Fairfield Ledger
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Neighbors Growing Together | Dec 21, 2014

Drought all but gone in southeast Iowa

By XIOMARA LEVSEN, Golden Triangle News Service | Apr 15, 2013

WASHINGTON, Iowa (GTNS) – According to the United States Department of Agriculture’s (USDA) drought monitor southeastern Iowa is no longer part of the drought status. This includes all but the northwestern part of Washington County.

In the past week, parts of Washington County have received almost 2 inches of rain, according to the National Weather Service, with more rain expected next week.

The moisture from the past week’s rain has made many Washington County farmers, like Mike Roberts of Ainsworth, happy.

“The moisture has been very beneficial,” Roberts said. “The drainage tile has been running which is about 3 feet deep. This means there’s moisture in the top and subsoil.”

Roberts said he hopes this year’s growing season turns out better than last year’s. Last year the State of Iowa had drought status statewide.

“We had a reduction in crop production,” he said. “I know we fared better than some areas.”

Roberts farms 2,000 acres of farmland just south of Ainsworth. He said he isn’t concerned about not being able to plant his corn and soybean crop yet because of too much moisture.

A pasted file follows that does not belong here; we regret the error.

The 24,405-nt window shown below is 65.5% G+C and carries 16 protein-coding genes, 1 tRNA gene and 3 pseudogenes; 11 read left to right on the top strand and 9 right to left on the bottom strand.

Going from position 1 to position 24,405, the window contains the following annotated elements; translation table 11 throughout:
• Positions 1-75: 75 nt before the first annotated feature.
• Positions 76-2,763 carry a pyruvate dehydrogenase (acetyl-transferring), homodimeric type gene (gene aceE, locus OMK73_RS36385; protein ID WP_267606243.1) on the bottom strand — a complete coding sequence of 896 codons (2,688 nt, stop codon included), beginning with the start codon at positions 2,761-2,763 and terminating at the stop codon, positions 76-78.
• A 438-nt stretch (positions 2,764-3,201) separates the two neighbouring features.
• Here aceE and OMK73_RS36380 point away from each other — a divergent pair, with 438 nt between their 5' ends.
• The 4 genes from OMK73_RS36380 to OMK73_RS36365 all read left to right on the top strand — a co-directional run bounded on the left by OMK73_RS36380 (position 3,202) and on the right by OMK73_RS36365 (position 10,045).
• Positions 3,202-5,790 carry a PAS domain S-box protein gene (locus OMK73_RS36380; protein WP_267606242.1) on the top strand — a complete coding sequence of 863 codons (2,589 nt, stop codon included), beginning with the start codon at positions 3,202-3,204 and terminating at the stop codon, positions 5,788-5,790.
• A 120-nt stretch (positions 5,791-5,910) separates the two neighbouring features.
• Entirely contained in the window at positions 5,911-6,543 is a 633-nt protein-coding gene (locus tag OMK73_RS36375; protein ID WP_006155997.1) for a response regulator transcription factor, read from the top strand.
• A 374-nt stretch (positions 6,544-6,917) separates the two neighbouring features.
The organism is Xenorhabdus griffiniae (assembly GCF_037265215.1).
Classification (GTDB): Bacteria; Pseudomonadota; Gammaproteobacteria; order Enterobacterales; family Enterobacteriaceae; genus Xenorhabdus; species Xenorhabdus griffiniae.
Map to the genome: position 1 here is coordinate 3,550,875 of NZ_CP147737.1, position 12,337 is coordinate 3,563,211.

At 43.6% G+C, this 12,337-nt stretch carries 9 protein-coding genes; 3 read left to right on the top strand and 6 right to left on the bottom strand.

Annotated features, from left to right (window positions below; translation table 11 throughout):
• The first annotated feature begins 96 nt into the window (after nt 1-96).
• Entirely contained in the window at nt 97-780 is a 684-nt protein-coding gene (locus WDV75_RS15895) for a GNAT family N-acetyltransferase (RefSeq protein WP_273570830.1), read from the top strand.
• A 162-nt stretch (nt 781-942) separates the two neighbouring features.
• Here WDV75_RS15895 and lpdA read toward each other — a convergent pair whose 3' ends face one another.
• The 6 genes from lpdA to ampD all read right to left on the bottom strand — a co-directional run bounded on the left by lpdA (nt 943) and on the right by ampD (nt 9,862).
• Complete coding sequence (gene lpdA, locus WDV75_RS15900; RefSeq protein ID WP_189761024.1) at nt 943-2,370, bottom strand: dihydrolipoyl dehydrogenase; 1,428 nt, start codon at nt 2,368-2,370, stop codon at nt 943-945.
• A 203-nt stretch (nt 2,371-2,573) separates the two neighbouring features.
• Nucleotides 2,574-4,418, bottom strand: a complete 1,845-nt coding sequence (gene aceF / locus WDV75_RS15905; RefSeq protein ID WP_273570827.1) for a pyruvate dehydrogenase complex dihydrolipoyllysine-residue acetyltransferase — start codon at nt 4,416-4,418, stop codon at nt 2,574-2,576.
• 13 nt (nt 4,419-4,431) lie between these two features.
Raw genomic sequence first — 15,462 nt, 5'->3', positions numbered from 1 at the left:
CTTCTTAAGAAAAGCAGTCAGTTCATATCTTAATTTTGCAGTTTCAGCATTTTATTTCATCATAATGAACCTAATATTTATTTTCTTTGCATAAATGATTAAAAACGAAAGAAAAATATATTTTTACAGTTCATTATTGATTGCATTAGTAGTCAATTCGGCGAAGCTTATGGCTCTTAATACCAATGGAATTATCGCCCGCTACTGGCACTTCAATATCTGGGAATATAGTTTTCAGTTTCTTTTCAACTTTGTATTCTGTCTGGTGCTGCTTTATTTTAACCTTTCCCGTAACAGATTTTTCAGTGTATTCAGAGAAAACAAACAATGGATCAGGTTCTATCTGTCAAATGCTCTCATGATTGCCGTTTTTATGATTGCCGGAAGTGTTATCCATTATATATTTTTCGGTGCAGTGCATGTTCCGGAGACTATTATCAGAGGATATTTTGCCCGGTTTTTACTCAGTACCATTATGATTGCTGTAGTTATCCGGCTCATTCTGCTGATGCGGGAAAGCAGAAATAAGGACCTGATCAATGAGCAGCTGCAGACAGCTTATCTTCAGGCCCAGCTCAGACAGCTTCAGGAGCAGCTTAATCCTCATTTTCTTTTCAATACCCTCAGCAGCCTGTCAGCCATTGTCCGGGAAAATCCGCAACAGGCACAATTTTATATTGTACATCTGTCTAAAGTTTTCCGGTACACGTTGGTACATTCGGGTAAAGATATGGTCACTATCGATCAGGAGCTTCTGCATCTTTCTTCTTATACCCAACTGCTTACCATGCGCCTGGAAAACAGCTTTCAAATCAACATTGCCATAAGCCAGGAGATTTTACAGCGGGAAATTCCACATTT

“It would have to be another month of this,” Roberts said in reference to the rain Washington County has had this month. “I don’t start planting typically until late April.”

Not all of Iowa is out of the drought. Central parts of Iowa including Des Moines and western Iowa are still considered to be in a severe drought according, to the USDA’s drought monitor.

Roberts has a sister who lives in Spirit Lake. He said they’re still hoping for more moisture there.

“She said they haven’t had much of a winter,” Roberts said. “When I spoke with her last week it was 37 there and almost 81 here. That’s a big temperature change.”

Iowa State University Field Agronomist Jim Fawcett thinks this moisture is beneficial but could delay things for farmers.

“If it continues on for two weeks the moisture could delay some planting and spring field work,” Fawcett said. “It’s been a little cool, too.”

Fawcett agreed with Roberts’ thoughts on getting moisture in the summer.

“Things can change in a hurry,” Fawcett said. “This moisture puts things in a better shape. The subsoil moisture will help with the dry weeks in the summer, but we still need to continue to receive rain this summer.”

 

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